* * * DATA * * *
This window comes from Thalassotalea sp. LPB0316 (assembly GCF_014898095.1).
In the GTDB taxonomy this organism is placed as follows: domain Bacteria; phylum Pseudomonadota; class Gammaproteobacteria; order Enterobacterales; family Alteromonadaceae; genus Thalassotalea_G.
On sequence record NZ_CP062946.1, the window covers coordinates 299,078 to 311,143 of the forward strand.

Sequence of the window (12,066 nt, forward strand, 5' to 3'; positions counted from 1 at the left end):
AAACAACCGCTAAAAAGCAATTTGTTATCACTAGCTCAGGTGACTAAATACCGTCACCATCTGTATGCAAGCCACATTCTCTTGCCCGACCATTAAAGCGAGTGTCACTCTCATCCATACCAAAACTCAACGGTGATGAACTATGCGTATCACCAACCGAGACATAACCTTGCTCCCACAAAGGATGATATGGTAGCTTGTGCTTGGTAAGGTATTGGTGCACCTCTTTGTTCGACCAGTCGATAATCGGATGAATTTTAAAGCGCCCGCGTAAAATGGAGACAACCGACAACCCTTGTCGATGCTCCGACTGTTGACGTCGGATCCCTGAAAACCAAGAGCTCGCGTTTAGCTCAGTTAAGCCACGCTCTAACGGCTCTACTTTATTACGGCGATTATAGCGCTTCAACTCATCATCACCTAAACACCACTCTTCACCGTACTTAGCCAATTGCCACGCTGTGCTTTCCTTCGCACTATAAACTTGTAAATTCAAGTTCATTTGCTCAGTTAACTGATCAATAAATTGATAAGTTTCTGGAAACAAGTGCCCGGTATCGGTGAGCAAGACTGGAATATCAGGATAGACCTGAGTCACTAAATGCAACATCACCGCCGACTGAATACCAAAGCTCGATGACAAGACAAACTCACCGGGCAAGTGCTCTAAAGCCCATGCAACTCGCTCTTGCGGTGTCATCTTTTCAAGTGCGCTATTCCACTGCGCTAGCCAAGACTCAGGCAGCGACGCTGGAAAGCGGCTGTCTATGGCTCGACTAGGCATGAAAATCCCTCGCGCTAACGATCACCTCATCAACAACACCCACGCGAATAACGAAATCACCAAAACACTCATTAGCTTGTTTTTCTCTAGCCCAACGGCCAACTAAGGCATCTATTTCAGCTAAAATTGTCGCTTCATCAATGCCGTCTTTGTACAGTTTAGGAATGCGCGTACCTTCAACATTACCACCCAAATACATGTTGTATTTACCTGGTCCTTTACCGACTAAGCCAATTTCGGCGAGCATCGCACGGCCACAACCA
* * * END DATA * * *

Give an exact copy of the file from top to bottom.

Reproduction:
This window comes from Thalassotalea sp. LPB0316 (assembly GCF_014898095.1).
In the GTDB taxonomy this organism is placed as follows: domain Bacteria; phylum Pseudomonadota; class Gammaproteobacteria; order Enterobacterales; family Alteromonadaceae; genus Thalassotalea_G.
On sequence record NZ_CP062946.1, the window covers coordinates 299,078 to 311,143 of the forward strand.

Sequence of the window (12,066 nt, forward strand, 5' to 3'; positions counted from 1 at the left end):
AAACAACCGCTAAAAAGCAATTTGTTATCACTAGCTCAGGTGACTAAATACCGTCACCATCTGTATGCAAGCCACATTCTCTTGCCCGACCATTAAAGCGAGTGTCACTCTCATCCATACCAAAACTCAACGGTGATGAACTATGCGTATCACCAACCGAGACATAACCTTGCTCCCACAAAGGATGATATGGTAGCTTGTGCTTGGTAAGGTATTGGTGCACCTCTTTGTTCGACCAGTCGATAATCGGATGAATTTTAAAGCGCCCGCGTAAAATGGAGACAACCGACAACCCTTGTCGATGCTCCGACTGTTGACGTCGGATCCCTGAAAACCAAGAGCTCGCGTTTAGCTCAGTTAAGCCACGCTCTAACGGCTCTACTTTATTACGGCGATTATAGCGCTTCAACTCATCATCACCTAAACACCACTCTTCACCGTACTTAGCCAATTGCCACGCTGTGCTTTCCTTCGCACTATAAACTTGTAAATTCAAGTTCATTTGCTCAGTTAACTGATCAATAAATTGATAAGTTTCTGGAAACAAGTGCCCGGTATCGGTGAGCAAGACTGGAATATCAGGATAGACCTGAGTCACTAAATGCAACATCACCGCCGACTGAATACCAAAGCTCGATGACAAGACAAACTCACCGGGCAAGTGCTCTAAAGCCCATGCAACTCGCTCTTGCGGTGTCATCTTTTCAAGTGCGCTATTCCACTGCGCTAGCCAAGACTCAGGCAGCGACGCTGGAAAGCGGCTGTCTATGGCTCGACTAGGCATGAAAATCCCTCGCGCTAACGATCACCTCATCAACAACACCCACGCGAATAACGAAATCACCAAAACACTCATTAGCTTGTTTTTCTCTAGCCCAACGGCCAACTAAGGCATCTATTTCAGCTAAAATTGTCGCTTCATCAATGCCGTCTTTGTACAGTTTAGGAATGCGCGTACCTTCAACATTACCACCCAAATACATGTTGTATTTACCTGGTCCTTTACCGACTAAGCCAATTTCGGCGAGCATCGCACGGCCACAACCA